The Sun God, Surya, who stands for vigor and life force, is worshipped at the Chhath Puja to promote well-being, prosperity, and advancement. Other names for Chhath Puja include Surya Shashti, Chhath, Chhathi, Chhath Parv, Dala Puja, and Dala Chhath.
Throughout the four-day festival, the Sun God the origin of all abilities is honored. Sun God followers observe the Vrati fast. Chhath Puja is celebrated twice a year, in the summer and the winter.
Karthik Chhath is observed on Kartika Shukla Shashti, the sixth day of the Karthika month. According to the Hindu calendar, this occasion occurs every year in either October or November. Another is the summer holiday of Chaiti Chhath, which is celebrated a few days following Holi.
Rumor has it that Chhath Puja customs are stricter than those for other Hindu holidays. They require a protracted period of not eating or drinking, swimming in rivers or other bodies of water, praying while standing in the water, spending a lot of time facing the sun, and giving “prasad” to the sun at sunrise and sunset. During the event, no food with salt, onions, or garlic will be prepared.
It is observed throughout a four-day period. The first day is Nahay Khay, which consists of a holy bath and a fasting day. Women who are fasting are only permitted to eat one meal per day. Food must be cooked at home. Lohanda and Kharna must fast entirely on the second day. It is broken with prasad after nightfall. Prasad in the form of kheer and chapati are two common forms. A 36-hour fast without water is then required. Sandhya Arghya is the third day when prasad is prepared at home and offered to the river as the sun sets. Women wear turmeric-yellow sarees on this occasion.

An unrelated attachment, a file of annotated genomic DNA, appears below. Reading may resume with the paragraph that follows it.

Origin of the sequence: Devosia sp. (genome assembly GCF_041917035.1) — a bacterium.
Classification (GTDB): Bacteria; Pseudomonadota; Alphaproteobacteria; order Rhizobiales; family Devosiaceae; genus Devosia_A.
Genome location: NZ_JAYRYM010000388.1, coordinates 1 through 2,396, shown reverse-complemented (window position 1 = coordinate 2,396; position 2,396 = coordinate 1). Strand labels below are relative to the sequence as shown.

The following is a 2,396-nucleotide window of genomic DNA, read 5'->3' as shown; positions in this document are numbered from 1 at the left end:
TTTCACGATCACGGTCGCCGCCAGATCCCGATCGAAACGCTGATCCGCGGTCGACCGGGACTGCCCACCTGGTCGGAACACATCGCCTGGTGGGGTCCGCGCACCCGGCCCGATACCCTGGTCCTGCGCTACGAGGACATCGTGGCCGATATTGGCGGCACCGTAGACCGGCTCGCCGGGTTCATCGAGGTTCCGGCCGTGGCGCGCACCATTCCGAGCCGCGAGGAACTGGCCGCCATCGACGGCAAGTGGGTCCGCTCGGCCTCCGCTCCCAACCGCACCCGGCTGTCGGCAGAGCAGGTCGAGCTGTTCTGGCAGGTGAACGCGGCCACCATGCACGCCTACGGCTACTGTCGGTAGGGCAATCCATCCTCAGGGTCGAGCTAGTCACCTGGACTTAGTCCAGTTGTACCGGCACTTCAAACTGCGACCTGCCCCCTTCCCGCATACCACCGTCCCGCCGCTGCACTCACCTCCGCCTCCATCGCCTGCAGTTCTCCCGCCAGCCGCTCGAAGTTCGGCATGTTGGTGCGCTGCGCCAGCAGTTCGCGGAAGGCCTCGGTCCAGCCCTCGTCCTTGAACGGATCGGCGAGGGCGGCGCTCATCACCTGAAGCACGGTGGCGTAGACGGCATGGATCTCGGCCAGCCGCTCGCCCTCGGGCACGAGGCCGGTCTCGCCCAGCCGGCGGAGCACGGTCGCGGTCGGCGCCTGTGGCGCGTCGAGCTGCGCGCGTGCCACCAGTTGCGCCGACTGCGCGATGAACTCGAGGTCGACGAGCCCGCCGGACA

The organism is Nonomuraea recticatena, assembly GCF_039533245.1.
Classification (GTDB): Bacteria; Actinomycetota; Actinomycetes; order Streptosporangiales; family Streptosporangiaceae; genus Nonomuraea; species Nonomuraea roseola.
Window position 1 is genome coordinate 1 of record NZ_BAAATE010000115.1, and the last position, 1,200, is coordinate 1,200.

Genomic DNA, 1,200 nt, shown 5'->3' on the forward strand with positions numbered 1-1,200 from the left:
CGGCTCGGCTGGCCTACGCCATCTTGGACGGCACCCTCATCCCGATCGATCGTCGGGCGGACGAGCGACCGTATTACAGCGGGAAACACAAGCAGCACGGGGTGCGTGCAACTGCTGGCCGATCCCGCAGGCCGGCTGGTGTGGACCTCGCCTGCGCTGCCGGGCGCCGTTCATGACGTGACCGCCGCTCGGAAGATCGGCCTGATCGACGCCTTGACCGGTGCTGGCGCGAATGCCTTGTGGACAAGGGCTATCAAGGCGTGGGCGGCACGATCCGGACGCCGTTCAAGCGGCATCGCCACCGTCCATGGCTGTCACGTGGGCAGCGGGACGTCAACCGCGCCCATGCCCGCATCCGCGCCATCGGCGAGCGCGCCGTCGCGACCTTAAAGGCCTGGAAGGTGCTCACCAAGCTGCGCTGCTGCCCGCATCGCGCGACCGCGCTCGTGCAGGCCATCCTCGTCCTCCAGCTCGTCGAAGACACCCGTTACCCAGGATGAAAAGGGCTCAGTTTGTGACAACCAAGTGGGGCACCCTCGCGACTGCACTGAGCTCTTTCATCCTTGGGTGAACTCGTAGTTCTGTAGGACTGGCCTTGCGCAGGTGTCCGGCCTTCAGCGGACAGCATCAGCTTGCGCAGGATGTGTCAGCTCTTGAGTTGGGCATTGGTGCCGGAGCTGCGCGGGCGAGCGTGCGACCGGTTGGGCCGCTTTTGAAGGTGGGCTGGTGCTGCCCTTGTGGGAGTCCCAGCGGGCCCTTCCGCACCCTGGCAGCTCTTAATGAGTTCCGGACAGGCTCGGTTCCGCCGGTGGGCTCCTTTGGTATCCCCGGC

The festival’s final day, Usha Arghya is observed by devotees making offerings to the rising sun along the riverfront. The festival concludes on this day when the devotees break their 36-hour fast. Prasad is given to every member of the household. Prasad, a significant dish at this ceremony, is made with rice, fresh fruits, dry fruits, wheat, jaggery, almonds, coconuts, and ghee. Everyone enjoys the wheat-flour biscuit known as thekua.
Now that you’re familiar with the rituals, let’s look at the history of Chhath Puja.
According to Hindu legend, Draupadi and the Pandavas performed the Chhath Puja in order to reclaim their kingdom and discover solutions to their problems. According to another tradition, Karna, the son of Lord Surya and Kunti, used to do Chhath Puja.
Furthermore, it is stated that the yogis of the Vedic age used to expose themselves to direct sunlight in order to get the blessings of the sun’s rays and perform the Chhath puja.
Therefore in 2023, Chhath Puja is celebrated on Sunday, 19 November, and ends on Wednesday, 22 November.